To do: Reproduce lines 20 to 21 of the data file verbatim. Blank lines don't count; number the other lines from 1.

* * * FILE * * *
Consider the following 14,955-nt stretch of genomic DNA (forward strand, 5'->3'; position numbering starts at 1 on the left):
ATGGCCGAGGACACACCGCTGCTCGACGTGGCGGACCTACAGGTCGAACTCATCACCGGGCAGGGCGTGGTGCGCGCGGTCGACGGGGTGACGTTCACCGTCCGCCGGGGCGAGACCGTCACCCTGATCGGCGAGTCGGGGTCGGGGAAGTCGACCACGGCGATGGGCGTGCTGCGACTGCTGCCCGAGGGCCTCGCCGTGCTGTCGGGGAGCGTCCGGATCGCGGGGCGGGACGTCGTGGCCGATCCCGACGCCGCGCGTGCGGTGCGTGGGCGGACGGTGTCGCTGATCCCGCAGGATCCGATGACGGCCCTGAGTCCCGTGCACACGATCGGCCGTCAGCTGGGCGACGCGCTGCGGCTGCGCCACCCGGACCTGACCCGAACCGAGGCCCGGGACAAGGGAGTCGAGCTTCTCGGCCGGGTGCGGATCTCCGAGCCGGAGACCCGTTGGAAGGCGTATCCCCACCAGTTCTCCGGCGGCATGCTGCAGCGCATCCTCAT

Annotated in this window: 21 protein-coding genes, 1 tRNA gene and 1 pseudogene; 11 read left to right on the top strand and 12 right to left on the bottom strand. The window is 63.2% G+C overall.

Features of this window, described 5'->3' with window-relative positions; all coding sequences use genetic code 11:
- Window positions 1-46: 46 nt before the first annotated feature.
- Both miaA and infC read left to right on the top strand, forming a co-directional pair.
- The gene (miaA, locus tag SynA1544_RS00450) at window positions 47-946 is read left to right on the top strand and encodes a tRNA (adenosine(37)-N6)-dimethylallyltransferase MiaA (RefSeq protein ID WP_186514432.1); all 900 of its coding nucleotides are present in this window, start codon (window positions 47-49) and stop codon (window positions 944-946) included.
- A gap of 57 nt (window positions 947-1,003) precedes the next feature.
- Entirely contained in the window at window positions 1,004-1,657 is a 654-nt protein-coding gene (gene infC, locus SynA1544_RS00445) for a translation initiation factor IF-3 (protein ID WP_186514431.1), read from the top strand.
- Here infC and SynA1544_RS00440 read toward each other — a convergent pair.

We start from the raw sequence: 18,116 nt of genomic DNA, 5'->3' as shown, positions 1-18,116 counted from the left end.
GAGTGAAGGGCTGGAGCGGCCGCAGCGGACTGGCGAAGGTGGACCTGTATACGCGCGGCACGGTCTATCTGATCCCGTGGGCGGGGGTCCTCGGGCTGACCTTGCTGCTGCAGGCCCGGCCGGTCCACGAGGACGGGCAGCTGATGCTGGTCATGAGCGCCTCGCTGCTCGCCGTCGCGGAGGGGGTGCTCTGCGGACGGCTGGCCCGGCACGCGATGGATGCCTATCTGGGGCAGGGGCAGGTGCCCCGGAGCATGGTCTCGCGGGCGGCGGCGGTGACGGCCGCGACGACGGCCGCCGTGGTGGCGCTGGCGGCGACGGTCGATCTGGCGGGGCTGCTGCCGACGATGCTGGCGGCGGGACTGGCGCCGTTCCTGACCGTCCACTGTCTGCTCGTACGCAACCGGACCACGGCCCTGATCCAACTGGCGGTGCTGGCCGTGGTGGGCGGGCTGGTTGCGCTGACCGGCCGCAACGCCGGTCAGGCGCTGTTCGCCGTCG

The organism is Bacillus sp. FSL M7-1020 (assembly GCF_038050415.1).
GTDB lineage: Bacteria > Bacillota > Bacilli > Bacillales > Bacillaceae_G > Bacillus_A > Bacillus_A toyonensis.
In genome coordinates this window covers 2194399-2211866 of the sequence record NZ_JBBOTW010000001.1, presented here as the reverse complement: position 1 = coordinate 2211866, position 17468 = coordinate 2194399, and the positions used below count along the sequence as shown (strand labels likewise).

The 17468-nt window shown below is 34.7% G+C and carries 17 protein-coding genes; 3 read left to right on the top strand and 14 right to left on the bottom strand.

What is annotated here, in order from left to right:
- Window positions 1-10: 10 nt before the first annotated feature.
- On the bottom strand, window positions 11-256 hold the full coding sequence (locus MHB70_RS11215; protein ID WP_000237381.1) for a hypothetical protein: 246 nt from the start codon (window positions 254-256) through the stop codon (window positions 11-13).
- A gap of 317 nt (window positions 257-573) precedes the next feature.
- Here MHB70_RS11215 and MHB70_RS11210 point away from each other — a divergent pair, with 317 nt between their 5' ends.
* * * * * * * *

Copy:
- A gap of 317 nt (window positions 257-573) precedes the next feature.
- Here MHB70_RS11215 and MHB70_RS11210 point away from each other — a divergent pair, with 317 nt between their 5' ends.